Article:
Michael Fiorentino, of East Yaphank, is just 21 years old, but you won’t find the Penn State University graduate student binge-watching Netflix or playing video games. “No time for that!” said the modern goat herder, who prefers to spend his mornings and evenings with his buck and milking his six does. When there are kids, most of the milk is bottle-fed to them — three times a day — and in between, he cleans their pens, makes sure their hay feeders are full and freshens their bedding. There are chickens and rabbits to tend, as well. When he does have some free time, Fiorentino likes to kayak, hunt and fish, and he makes a small amount of goat’s milk cheese and soap for personal use and to give as gifts.

You wouldn’t know it, but Fiorentino wasn’t raised on a farm, although when he was a boy, his father had a couple of pet goats and pigs. He’s doing all this in the backyard of his childhood home, which sits on a half acre, and where he lives with his parents, Joe and Barbara, and sisters, Nicole, 23, and Jessica, 19. Fiorentino, who holds a bachelor’s degree in animal science from SUNY Cobleskill, is currently studying agricultural and extension education, and his family has stepped in to help out while he’s away during the school year.

Fiorentino credits the Suffolk County Cooperative Extension in Yaphank and 4-H Club, the youth development and mentoring program, with nurturing his interest. “When I was 9 years old, my parents got me involved with 4-H at Suffolk County Farm, and I started working with dairy cattle, and then, a few years later, with goats, which I was able to bring home and keep in the backyard.”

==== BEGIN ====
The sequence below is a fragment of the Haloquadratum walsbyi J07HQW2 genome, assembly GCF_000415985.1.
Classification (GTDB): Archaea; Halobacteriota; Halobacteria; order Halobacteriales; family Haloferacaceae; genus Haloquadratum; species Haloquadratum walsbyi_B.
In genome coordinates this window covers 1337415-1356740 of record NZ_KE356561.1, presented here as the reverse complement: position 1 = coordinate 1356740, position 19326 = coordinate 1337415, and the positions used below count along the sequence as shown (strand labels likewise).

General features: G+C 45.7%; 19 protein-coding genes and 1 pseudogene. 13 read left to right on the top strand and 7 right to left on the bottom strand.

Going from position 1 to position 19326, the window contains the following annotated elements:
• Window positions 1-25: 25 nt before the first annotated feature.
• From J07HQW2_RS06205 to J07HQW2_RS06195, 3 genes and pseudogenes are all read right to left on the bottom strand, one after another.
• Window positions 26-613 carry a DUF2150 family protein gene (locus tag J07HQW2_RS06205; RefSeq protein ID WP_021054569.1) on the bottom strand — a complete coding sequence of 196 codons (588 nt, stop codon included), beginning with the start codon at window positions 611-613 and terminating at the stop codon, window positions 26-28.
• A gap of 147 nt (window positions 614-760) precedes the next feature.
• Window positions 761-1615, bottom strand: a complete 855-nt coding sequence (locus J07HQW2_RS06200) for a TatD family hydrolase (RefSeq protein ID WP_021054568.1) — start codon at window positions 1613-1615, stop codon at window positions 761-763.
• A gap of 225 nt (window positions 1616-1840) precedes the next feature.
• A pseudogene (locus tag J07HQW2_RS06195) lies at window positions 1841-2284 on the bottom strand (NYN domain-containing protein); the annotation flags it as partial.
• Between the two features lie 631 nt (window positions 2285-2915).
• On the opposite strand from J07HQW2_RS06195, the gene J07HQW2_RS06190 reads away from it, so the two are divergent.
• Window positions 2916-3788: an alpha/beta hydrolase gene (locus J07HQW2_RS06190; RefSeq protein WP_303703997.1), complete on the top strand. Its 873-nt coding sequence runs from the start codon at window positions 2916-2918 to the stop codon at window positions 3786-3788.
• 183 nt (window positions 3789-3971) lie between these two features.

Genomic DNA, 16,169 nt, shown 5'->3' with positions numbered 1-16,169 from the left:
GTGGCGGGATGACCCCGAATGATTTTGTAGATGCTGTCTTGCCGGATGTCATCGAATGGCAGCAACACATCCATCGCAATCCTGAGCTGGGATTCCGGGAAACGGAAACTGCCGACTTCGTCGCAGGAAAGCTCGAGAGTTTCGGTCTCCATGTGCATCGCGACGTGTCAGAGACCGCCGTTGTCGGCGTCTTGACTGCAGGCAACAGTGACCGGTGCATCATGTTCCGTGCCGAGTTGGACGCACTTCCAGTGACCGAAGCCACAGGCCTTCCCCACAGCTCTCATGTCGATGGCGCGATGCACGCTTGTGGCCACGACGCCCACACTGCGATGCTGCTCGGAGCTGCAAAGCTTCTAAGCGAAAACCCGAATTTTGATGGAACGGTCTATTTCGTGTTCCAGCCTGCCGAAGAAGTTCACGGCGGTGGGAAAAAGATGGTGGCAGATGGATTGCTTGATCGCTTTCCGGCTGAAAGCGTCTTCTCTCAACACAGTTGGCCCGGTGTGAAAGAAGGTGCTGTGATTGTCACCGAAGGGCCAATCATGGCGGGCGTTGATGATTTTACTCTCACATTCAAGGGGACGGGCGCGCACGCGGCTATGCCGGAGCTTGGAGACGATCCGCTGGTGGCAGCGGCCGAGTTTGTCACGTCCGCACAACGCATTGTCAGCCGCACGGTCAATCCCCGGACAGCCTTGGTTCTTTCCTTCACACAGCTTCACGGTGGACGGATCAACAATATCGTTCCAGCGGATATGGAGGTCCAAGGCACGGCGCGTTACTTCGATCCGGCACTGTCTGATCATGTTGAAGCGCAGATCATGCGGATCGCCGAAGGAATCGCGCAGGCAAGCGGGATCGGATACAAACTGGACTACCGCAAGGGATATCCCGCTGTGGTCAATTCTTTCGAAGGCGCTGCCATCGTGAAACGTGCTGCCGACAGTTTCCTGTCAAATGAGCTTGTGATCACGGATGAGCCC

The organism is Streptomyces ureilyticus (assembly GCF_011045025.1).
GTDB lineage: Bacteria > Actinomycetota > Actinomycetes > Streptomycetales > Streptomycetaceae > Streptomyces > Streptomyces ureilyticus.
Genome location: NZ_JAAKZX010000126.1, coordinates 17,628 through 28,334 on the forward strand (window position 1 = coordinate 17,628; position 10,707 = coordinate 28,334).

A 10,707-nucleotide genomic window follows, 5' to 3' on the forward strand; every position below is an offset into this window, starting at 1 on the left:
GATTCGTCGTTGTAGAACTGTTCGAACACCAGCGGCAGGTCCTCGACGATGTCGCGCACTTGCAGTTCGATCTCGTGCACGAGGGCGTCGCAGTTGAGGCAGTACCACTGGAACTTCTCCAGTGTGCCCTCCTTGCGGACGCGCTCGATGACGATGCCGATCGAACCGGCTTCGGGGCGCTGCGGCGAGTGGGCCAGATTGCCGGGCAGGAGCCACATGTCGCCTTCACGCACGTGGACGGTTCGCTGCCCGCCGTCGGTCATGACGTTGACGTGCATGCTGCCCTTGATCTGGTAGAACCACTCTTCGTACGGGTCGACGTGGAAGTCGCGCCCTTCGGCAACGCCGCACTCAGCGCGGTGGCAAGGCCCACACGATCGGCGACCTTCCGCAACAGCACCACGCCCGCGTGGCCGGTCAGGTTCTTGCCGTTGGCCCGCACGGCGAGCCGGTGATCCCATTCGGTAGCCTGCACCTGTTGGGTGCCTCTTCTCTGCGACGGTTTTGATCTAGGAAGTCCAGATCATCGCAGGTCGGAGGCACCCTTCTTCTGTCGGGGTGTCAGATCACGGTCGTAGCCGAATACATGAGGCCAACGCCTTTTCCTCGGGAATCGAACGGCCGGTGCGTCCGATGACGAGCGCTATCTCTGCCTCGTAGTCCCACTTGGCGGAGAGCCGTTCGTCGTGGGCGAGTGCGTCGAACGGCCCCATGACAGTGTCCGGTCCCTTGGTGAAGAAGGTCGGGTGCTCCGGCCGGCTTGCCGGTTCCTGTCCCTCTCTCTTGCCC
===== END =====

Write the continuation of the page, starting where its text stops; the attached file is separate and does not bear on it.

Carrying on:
At age 16, his Cooperative Extension work led him to goat dairy farmer Hal Goodale in Riverhead, and Goodale, in turn, introduced him to John and Maribeth Andresen, a veterinarian and retired nurse, respectively, who own Foxglove Farm in Aquebogue, and the couple guided the fledgling farmer.

“I’ve done a lot of work with Maribeth,” Fiorentino, said. “She took me to goat shows around the country, introduced me to a lot of people, and helped me with making decisions and buying, selling and breeding goats.”

When Fiorentino aged out of 4-H, he continued on as a leader and mentor, became involved in the organization’s goat program on the state level and the N.Y. State Youth Goat Advisory Committee, and is currently assistant superintendent for the N.Y. State Fair in Syracuse. But he acknowledges he won’t be able to continue at this pace once he graduates from school. “Right now, I’m trying to maintain and even downsize a little,” he said. “I’m trying to make plans for after school because I don’t know where I’ll end up. I’d like to keep the goats, but there are some 4-H members I’d like to see take on more responsibility with them, and I’d be happy if they took them home when I move away.”


Livestock can be kept on residential properties on Long Island only where local codes and ordinances permit. Consult your town, village hall or local library to learn which rules apply to your property before embarking on agricultural or homesteading activities, especially those concerning the ownership of bees, poultry or farm animals.